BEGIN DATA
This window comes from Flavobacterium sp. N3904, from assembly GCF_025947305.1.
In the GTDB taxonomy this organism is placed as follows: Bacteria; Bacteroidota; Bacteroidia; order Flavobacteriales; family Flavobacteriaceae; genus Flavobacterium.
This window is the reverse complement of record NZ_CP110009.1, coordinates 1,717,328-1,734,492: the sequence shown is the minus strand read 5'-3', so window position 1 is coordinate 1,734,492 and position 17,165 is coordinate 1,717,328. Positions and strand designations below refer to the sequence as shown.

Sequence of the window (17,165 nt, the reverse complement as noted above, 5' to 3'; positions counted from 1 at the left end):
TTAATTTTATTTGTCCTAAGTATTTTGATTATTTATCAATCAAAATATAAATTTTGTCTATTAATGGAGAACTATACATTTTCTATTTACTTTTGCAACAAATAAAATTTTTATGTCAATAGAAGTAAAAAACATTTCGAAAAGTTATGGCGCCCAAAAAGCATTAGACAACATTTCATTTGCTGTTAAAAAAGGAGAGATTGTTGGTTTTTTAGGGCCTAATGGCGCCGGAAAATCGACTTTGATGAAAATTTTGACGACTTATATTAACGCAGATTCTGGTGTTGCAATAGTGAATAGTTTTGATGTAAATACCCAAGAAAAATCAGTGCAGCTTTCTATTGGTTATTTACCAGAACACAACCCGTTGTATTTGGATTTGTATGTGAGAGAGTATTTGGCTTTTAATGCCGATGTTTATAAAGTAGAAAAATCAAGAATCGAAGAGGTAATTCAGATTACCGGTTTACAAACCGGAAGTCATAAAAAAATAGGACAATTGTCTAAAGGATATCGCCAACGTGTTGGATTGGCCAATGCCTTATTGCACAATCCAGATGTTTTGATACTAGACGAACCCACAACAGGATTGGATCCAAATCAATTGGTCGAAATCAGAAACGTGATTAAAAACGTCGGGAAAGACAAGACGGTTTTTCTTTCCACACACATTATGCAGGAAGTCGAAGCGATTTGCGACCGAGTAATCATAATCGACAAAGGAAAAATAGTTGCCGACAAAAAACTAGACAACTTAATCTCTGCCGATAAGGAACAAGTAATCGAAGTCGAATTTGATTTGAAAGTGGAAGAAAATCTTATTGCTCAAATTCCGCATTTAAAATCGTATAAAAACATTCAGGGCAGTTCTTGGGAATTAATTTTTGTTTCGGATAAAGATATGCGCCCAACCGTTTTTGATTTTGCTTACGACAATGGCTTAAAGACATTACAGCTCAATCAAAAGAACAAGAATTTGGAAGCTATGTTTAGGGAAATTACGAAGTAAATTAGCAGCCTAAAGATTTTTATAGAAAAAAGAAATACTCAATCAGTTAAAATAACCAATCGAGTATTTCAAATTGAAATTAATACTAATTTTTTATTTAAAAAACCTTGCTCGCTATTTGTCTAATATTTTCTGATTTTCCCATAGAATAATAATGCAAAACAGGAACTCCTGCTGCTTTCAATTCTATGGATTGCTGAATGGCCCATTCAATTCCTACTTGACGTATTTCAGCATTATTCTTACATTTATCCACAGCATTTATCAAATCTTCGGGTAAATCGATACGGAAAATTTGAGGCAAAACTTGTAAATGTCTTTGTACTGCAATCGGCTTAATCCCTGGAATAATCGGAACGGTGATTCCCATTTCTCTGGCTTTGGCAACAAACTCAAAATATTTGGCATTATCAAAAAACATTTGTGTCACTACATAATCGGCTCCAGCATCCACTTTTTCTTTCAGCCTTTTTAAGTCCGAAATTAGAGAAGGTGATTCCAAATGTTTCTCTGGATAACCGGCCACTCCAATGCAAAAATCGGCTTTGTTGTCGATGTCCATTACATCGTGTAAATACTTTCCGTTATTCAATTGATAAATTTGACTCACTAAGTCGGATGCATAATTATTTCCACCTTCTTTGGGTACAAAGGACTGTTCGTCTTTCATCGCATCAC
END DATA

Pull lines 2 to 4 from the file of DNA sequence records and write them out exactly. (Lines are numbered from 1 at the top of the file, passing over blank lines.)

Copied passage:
In the GTDB taxonomy this organism is placed as follows: Bacteria; Bacteroidota; Bacteroidia; order Flavobacteriales; family Flavobacteriaceae; genus Flavobacterium.
This window is the reverse complement of record NZ_CP110009.1, coordinates 1,717,328-1,734,492: the sequence shown is the minus strand read 5'-3', so window position 1 is coordinate 1,734,492 and position 17,165 is coordinate 1,717,328. Positions and strand designations below refer to the sequence as shown.

Sequence of the window (17,165 nt, the reverse complement as noted above, 5' to 3'; positions counted from 1 at the left end):